Roll out this idea to ALL .Gov sites
Propose this site layout to all .Gov entities. It might not work for all; but for say, National Labs, it would be a plus.
Thanks for the feedback, Daniel. We recently opensourced a major Drupal module that powers the website and allows any Drupal website (there are ~100 other Drupal .govs) to instantly publish the site's content via API. -FCC New Media
Content Strategist commented
Um, no. As participants in a year-long series of usability tests I did for proposed designs for another site said about this type of layout, you've featured fluff at the top and hidden the substance.
It's important to remember that this is not *your* website. You maintain this website for its owners, the people of the United States. When we come here, we are not looking for entertainment or a sales pitch. We are coming here to carry out business. And many of us won't find what we need for two reasons:
-1- You've designed a false bottom into the page. Whether the concept of "the fold" is canon or myth is heavily debated. I happen to fall on the "myth" side. But regardless of where a UX professional stands on that debate, it's hard to argue with repeated results in usability tests that people tend to stopp scrolling when they hit a false bottom — that is, when something in the design suggests that the page has ended. The enclosed frame of the rotating image is such a false bottom. In my browser, the bottom of that frame is at the bottom of the window when the page opens. There are no vertical structures encouraging me to scroll down the page. I've seen this time and again in usability tests: Under those conditions, most people won't scroll. You have a lot of useful stuff down the page, but they'll never find it.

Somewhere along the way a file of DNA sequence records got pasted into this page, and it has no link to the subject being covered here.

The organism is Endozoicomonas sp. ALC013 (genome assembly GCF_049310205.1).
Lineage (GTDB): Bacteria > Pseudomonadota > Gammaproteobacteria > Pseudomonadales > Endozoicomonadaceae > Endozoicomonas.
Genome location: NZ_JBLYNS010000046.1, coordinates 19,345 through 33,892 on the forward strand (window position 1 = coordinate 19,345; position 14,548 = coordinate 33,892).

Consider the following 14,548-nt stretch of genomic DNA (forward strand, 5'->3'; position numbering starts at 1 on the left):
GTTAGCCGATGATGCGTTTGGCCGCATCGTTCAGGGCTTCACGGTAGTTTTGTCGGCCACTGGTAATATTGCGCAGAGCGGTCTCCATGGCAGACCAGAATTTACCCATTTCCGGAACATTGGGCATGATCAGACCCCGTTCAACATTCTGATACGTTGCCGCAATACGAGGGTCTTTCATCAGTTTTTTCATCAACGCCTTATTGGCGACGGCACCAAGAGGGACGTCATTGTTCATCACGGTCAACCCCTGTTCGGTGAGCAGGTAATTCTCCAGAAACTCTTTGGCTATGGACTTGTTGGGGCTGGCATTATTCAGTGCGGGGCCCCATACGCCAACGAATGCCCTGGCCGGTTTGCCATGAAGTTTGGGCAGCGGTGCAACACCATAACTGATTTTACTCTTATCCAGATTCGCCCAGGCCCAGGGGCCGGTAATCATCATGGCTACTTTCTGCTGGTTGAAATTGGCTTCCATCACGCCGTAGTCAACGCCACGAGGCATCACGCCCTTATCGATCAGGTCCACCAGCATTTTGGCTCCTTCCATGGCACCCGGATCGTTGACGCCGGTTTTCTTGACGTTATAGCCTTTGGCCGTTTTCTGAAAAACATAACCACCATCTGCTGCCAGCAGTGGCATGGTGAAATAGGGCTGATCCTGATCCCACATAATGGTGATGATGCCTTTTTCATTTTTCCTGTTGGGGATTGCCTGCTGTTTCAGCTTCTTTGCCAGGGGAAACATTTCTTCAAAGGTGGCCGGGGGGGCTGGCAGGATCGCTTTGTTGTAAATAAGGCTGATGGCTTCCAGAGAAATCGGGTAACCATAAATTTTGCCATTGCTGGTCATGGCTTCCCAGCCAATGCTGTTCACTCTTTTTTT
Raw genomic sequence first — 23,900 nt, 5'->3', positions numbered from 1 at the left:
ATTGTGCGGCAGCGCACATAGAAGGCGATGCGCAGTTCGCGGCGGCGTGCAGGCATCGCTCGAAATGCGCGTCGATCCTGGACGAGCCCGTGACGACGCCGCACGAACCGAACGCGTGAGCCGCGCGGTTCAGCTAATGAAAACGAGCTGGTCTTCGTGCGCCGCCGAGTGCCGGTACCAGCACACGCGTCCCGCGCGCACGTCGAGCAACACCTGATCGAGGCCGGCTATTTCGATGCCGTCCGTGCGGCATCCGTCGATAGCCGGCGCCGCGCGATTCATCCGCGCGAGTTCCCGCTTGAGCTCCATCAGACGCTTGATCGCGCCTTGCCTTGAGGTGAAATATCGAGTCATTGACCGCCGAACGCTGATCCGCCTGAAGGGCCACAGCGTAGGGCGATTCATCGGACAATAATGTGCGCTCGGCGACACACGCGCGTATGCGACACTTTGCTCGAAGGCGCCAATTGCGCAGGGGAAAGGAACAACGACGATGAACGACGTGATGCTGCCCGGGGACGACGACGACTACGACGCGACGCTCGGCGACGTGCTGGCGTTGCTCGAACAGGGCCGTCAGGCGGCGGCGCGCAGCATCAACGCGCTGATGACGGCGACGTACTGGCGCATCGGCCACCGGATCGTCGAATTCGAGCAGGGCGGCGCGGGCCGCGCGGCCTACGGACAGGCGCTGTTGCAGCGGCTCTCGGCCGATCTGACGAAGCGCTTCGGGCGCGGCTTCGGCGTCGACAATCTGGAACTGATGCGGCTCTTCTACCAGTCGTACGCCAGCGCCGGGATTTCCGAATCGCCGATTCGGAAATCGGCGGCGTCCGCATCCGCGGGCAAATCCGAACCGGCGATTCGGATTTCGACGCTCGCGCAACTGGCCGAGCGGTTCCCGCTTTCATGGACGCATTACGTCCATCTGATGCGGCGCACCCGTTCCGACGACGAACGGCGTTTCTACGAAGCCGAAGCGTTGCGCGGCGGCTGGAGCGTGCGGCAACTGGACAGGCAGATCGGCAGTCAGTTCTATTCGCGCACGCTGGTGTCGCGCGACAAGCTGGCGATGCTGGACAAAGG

-2- Above that false bottom, almost all the real estate is stuff about you — as I said earlier, the kind of stuff people who come here to engage with you would consider to be "fluff." In the usability tests I have conducted with similar designs, even when people scroll past fluff, and even when eye tracking shows that their eyes are looking at stuff below the fluff, most people don't really see it. That is, the link they need could be plain as day down there, their eyes could move to it, and it still wouldn't register with their brain that they had just found the link to the information they needed to get or the task they needed to complete.
Yes, it's pretty. No, it won't work. At least not for most of your customers.
Make their website work for them. Please.
Yes, seriously! Have you seen NRC.gov? The people who regulate our nuclear reactors apparently created their home page on Geocities.
I agree, but I don't think this interface is the way to do it..